If you have filed for bankruptcy protection under Chapter 13, you have committed to making monthly payments to the trust to fund your repayment plan. A Chapter 13 plan lasts for three to five years, so many changes in your life can occur during this time. What happens if you lose your job, suffer a serious medical condition, or encounter other significant financial changes? If you discover you are no longer able to afford your monthly Chapter 13 payments, you should consider converting your filing to a Chapter 7 case.
The conversion process is fairly straightforward. We can file a Notice of Conversion with the bankruptcy court and pay the applicable fee. In most cases, your case will be converted to a Chapter 7 within a few days.
Once your filing has converted to a Chapter 7, a new trustee will be appointed to handle your case. The court will also schedule a new Meeting of Creditors. In some cases, the Chapter 13 trustee will return funds to you that were being held to make your plan payments. Upon conversion, this money belongs to you.
In order to comply with the Chapter 7 requirements, we will need to file additional pleadings with the court. For example, a Chapter 7 debtor is required to inform the court and creditors with what he/she intends to do with his/her secured debt. A form called a Statement of Intent is filed stating whether you intend to surrender or keep possession of the assets you pledged as collateral to your secured lenders.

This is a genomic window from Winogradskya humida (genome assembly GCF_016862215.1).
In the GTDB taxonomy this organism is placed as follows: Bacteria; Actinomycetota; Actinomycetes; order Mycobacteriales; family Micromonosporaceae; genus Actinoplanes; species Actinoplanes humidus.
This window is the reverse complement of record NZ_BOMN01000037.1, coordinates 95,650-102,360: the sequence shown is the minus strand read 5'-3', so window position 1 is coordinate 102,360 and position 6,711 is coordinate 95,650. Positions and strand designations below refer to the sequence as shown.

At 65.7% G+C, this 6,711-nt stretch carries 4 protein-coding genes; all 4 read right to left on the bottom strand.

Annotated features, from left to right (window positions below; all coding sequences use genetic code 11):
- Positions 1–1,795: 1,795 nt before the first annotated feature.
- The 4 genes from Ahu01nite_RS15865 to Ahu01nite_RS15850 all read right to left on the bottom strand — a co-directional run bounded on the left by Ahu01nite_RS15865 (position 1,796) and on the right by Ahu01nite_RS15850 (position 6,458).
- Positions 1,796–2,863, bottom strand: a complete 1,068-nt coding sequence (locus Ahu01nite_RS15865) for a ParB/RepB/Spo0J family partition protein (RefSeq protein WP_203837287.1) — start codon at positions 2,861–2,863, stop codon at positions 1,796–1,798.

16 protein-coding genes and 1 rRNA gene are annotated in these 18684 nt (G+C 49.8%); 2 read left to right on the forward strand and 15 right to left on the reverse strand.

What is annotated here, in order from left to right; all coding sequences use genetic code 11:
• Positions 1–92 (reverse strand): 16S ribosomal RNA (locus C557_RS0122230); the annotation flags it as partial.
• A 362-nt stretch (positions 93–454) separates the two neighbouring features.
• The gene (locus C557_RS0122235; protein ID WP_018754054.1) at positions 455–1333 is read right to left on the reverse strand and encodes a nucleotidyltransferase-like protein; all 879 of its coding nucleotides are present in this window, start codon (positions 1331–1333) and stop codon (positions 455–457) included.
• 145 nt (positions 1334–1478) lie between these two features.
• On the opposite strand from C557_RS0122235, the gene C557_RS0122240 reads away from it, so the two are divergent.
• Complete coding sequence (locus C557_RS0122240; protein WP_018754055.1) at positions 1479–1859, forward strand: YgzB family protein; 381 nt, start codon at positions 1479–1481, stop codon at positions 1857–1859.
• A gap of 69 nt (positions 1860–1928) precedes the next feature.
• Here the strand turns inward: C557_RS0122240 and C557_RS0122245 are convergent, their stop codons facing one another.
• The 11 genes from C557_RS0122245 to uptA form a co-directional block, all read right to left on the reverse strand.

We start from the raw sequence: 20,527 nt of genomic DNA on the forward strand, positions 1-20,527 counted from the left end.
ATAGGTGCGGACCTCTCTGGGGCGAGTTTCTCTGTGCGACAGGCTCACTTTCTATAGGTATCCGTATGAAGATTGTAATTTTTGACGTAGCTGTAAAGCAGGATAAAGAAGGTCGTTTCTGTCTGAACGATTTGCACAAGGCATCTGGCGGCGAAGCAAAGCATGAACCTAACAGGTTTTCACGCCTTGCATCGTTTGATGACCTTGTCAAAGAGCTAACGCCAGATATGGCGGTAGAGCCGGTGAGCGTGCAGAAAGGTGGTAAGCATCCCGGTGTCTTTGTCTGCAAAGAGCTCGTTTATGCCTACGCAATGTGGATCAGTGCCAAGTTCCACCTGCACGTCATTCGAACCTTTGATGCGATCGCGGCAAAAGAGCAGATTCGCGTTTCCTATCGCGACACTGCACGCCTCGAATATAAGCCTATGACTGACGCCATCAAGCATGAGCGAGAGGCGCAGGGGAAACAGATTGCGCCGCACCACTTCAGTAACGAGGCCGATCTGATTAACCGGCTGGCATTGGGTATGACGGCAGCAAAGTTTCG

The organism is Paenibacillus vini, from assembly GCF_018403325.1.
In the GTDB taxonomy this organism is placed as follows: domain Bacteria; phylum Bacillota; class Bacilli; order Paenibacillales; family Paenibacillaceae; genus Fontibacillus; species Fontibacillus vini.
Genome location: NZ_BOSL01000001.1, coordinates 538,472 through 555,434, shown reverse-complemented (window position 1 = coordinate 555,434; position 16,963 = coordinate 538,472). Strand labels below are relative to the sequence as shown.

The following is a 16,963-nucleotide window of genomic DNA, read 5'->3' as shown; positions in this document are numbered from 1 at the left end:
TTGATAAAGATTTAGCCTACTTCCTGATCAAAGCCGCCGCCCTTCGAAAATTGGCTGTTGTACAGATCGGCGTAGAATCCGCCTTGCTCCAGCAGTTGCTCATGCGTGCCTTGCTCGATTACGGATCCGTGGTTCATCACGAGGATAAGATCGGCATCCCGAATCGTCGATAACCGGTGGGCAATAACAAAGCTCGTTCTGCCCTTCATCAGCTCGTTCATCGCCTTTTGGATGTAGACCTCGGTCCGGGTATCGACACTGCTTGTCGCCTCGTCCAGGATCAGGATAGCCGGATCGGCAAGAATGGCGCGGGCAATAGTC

It is also important to inform the bankruptcy court of any significant changes that have occurred during the time between your Chapter 13 filing and your conversion. This includes how your income has changed as well as listing any debts incurred before the date you converted your case so it can be eligible for discharge.
If you are struggling to meet the financial requirements of your Chapter 13 plan, don’t give up hope. Let us review your individual circumstances and determine whether you should consider converting your case to Chapter 7.
If you have questions regarding filing for bankruptcy protection or converting an existing case, contact us for a free consultation.